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FUNGSI SEKRESI, ABSORBSI, EKSKRESI SISTEM PENCERNAAN. Rahmatina B. Herman Bagian Fisiologi Fakultas Kedokteran Universitas Andalas. Introduction.

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FUNGSI SEKRESI, ABSORBSI, EKSKRESI SISTEM PENCERNAAN


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    1. FUNGSISEKRESI, ABSORBSI, EKSKRESISISTEM PENCERNAAN Rahmatina B. Herman Bagian Fisiologi Fakultas Kedokteran Universitas Andalas

    2. Introduction • The primary function of the digestive system is to transfer nutrients, water and electrolytesfrom the food we eat into the body’s internal environment. • Ingested food is essential as: - an energy source from which the cells can generate ATP to carry out their particular energy-dependent activities - a source of building supplies for the renewal and addition of body tissues

    3. ……Introduction • The digestive system performs 4 basic digestive processes: 1. Motility along gastrointestinal tract 2. Secretionof digestive juices 3. Digestionof food 4. Absorption the small absorbable units • Excretion of the waste materials • Regulation of digestive function through neural reflexes and hormonal pathways • Protection against any damages

    4. Pathways Controlling Digestive System Local changes in Digestive Tract (DT) External influences Receptors in DT Extrinsic (ANS) Intrinsic (ENS) GI Hormones Smooth Muscle (self excitable) Exocrine gland cells (digestive juices) Endocrine gland cells (GI & Pancreatic Hormones

    5. FUNGSI SEKRESISALURAN PENCERNAAN

    6. Daily Secretion of Digestive Juices

    7. General Principles of Digestive Secretion • Type of digestive glands: - Type of secretions: ◊ digestive enzymes ◊ digestive fluids ◊ mucus - Anatomical type of glands: ◊ single cell mucous gland/ mucous cells (goblet cells) ◊ crypts of Lieberkuhn: small intestine ◊ tubular glands: in stomach, upper duodenum ◊ complex glands: salivary, pancreas, liver

    8. Basic Mechanism of Stimulation • Epithelial stimulation: - tactile stimulation - chemical irritation - distention of gut wall • Nervous stimulation - Enteric nervous system - ENS (intrinsic) - Autonomic nervous system – ANS (extrinsic): - parasympathetic stimulation - sympathetic stimulation • Hormonal stimulation: gastrointestinal hormones - GIH

    9. Secretion in The Mouth • Saliva: > Saliva glands: - parotid gland: serous – ptyalin (-amylase) - submandibullar/ submaxillar gland: mix - sublingual: mix - buccal: mucus > Function: - digestive process - oral hygiene: ◊ stream: flush away fine particles ◊ thiocyanate ion, lysozime, antibody, bicarbonate buffers • Lingual lipase

    10. Esophageal Secretion • Mucoid (entirely): ◊ Function: - lubrication - protection ◊ Glands: - simple mucous glands: lubrication - compound mucous glands: protection - in the initial portion of esophagus - near the esophago-gastric junction

    11. Gastric Secretion • Oxyntic glands (gastric glands): at corpus and fundus - mucous neck cells: mucus & pepsinogen - peptic cells (chiefcells): pepsinogen - oxyntic cells (parietal cells): HCl & intrinsic factor • Pyloric glands:at antrum - mucus, hormone gastrin, pepsinogen • Mucus-secreting cells: spread over the surface of the gastric mucosa - mucus • Enzymes: lipase, amylase, gelatinase

    12. Postulated Mechanism for Secretion of HCl H2O CO2 CO2 HCO3- HCO3- CO2 + OH- + H+ H+ (155 mEq/L P K+ K+ K+ (15 mEq/L) K+ P Na+ (3mEq/L) Na+ Na+ Na+ P Cl- (173 mEq/L) Cl- Cl- Cl- P (Osmosis) H2O H2O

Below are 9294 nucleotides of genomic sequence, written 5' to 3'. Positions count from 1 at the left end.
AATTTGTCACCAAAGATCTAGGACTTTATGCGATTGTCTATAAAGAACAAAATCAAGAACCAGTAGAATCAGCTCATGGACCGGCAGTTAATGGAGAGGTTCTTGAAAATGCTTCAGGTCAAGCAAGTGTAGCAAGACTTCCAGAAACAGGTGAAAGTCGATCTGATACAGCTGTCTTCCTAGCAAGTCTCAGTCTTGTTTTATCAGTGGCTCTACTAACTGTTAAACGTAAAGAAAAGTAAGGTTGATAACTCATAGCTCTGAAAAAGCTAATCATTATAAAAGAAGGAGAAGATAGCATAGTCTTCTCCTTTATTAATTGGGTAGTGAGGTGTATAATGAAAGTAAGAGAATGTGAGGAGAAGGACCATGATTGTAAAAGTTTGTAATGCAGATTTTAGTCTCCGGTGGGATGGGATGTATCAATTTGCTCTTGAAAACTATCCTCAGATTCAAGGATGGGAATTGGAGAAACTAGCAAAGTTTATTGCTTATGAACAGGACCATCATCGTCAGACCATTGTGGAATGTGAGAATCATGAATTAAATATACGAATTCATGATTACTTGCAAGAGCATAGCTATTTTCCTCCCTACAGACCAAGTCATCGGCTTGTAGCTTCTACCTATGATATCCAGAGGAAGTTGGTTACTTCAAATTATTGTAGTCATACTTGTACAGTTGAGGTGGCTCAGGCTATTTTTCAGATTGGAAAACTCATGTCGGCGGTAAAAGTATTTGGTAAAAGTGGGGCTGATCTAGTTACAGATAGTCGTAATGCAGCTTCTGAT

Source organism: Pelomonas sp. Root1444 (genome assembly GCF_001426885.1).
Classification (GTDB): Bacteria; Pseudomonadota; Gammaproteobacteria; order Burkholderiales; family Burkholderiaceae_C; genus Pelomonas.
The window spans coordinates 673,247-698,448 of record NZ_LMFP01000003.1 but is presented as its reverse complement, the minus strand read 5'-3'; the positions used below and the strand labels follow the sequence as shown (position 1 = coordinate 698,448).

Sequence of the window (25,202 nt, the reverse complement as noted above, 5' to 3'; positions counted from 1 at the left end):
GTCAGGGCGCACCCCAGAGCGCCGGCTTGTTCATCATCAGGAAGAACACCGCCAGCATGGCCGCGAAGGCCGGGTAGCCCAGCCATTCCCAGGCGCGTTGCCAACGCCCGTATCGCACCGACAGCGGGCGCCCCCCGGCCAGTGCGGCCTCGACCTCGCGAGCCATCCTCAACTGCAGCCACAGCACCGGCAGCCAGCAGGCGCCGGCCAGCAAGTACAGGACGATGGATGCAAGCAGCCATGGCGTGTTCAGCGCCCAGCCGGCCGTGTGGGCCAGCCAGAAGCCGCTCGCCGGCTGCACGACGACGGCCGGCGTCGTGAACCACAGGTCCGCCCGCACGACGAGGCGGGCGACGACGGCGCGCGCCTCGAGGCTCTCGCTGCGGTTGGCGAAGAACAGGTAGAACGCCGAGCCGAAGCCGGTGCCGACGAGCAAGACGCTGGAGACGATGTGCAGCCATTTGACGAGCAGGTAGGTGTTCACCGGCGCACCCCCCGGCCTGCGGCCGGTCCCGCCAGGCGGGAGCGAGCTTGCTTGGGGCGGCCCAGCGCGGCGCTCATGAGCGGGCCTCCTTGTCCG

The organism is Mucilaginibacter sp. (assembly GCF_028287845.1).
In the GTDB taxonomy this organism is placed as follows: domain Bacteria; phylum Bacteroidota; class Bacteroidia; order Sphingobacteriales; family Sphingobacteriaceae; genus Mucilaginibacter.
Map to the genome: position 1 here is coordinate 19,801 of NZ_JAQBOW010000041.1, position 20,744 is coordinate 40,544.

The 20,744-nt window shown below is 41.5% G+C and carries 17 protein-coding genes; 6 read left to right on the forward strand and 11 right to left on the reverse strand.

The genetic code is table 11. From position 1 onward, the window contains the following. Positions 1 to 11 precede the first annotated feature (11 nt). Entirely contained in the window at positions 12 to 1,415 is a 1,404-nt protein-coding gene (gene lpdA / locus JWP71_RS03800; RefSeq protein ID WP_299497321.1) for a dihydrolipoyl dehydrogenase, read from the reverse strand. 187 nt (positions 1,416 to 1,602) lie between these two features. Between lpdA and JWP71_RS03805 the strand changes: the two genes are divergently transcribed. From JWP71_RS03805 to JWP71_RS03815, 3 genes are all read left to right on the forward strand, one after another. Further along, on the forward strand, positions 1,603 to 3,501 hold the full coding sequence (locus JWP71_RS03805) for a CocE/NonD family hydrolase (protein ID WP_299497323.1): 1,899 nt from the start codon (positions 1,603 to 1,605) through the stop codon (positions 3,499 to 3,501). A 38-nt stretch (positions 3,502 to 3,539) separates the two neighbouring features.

13. Regulation of Gastric Secretion • Acetylcholine: excites secretion by all the secretory types in the gastric glands • Gastrin and histamine: stimulate strongly the secretion of HCL • A few other substances such as circulating amino acids, caffeine, and alcohol also stimulate the gastric secretory cellsbut the stimulatory effects of these are slightly in comparison with acetylcholine, gastrin, and histamine

    14. Phases of Gastric Secretion 1. Cephalic phase: via vagus 2. Gastric phase: - vagal reflexes - local enteric reflexes - gastrin stimulation 3. Intestinal phase: - gastrin that also secreted by duodenal mucosa - nervous and hormonal mechanisms: inhibition

    15. Pancreatic Secretions • Digestive enzymes: - carbohydrate: ◊ pancreatic amylase - fat: ◊ pancreatic lipase ◊ cholesterol esterase ◊ phospholipase - protein : ◊ trypsinogen ◊ chymotrypsinogen ◊ pro-carboxylpolypeptidase ◊ elastases & nucleases • Trypsin inhibitor • Bicarbonate ions Entering duodenum via sphincter Oddi Activated by Interkinase secreted by duodenal mucosa

    16. Regulation of Pancreatic Secretion - Acetylcholine - Gastrin - Cholecystokinin - SecretinNaBicarbonate solution ◊ Gastric acid: Na Bsolution > enzymes ◊ Fat(soap) : Na Bsolution = enzymes ◊ Peptones : Na Bsolution < enzymes Phases of pancreatic secretion: - Cephalic phase - Gastric phase - Intestinal phase pancreatic digestive enzymes

    17. Secretion of Bile • Function: - in fat digestion: emulsifying/ detergent function - in fat absorption: micelles - excretion of bilirubin and excesses cholesterol • Formation: in liver - secreted by hepatocytes - along the bile ducts: secretion of Na+ & HCO3- • Storage: in gallbladder - re-absorption of water & electrolytes exceptCa2+& K+ • Entero-hepatic circulation

    18. Composition of Bile

    19. Secretions of Small Intestine • Mucus: - by Brunner glands especially atproximal • Digestive juices: - extracellular fluids - secreted by crypts ofLieberkuhn - function: watery vehicles for absorption of substances from the chymes • Intestinal enzymes - atbrush border - peptidases - sucrase, maltase, iso-maltase, lactase - intestinallipase